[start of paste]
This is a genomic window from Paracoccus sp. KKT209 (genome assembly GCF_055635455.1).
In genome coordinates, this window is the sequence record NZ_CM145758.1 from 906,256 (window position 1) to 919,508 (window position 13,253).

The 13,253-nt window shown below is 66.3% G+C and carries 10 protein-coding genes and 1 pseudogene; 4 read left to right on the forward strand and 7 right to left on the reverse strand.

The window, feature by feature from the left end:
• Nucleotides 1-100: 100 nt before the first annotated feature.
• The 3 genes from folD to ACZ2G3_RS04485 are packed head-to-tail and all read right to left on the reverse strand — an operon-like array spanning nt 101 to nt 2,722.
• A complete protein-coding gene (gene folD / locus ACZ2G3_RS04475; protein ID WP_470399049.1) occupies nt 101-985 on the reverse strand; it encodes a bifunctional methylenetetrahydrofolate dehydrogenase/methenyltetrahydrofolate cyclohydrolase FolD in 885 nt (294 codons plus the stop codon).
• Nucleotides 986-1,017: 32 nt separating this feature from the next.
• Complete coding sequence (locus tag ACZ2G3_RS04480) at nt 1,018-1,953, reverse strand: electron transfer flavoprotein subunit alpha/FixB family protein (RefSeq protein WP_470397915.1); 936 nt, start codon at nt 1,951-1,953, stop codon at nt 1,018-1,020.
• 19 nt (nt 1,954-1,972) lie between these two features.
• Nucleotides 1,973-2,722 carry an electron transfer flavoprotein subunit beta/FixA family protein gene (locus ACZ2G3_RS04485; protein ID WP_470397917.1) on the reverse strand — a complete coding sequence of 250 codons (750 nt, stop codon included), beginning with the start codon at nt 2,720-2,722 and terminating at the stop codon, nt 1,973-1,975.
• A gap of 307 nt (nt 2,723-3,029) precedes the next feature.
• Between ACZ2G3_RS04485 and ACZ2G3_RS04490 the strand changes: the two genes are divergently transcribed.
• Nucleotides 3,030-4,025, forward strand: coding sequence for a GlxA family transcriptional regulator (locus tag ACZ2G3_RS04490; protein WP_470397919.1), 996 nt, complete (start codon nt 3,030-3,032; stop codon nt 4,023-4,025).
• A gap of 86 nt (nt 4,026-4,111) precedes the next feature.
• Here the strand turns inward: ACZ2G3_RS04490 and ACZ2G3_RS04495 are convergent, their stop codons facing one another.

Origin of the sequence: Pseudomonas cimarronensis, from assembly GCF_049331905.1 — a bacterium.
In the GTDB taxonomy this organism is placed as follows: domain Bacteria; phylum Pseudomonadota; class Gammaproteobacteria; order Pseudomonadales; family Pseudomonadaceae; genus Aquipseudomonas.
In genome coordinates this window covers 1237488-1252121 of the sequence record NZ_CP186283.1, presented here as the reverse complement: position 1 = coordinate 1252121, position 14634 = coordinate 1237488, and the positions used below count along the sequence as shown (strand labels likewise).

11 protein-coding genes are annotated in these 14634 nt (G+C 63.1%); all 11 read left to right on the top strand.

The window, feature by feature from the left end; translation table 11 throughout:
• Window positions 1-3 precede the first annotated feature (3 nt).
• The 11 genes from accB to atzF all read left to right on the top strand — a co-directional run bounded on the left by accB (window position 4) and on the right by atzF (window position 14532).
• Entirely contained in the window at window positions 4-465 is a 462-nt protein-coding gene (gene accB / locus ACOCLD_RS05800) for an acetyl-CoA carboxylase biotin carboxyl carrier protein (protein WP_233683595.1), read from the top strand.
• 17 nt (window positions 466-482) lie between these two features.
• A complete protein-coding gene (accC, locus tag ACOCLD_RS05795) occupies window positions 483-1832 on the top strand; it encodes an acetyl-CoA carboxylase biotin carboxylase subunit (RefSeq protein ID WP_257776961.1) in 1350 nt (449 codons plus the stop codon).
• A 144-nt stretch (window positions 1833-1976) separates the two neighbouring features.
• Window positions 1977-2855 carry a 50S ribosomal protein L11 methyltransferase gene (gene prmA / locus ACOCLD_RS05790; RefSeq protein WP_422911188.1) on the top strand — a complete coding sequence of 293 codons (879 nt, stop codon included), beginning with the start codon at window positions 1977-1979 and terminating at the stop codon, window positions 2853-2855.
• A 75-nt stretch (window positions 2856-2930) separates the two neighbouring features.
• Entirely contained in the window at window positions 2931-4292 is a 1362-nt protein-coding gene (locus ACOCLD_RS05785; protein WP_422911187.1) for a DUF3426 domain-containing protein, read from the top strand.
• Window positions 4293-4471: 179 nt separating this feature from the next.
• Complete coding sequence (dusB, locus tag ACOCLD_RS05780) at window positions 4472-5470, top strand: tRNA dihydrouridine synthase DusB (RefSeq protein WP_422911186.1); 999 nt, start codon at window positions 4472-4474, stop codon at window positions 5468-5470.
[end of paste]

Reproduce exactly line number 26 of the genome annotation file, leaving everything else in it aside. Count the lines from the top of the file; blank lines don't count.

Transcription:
• A complete protein-coding gene (accC, locus tag ACOCLD_RS05795) occupies window positions 483-1832 on the top strand; it encodes an acetyl-CoA carboxylase biotin carboxylase subunit (RefSeq protein ID WP_257776961.1) in 1350 nt (449 codons plus the stop codon).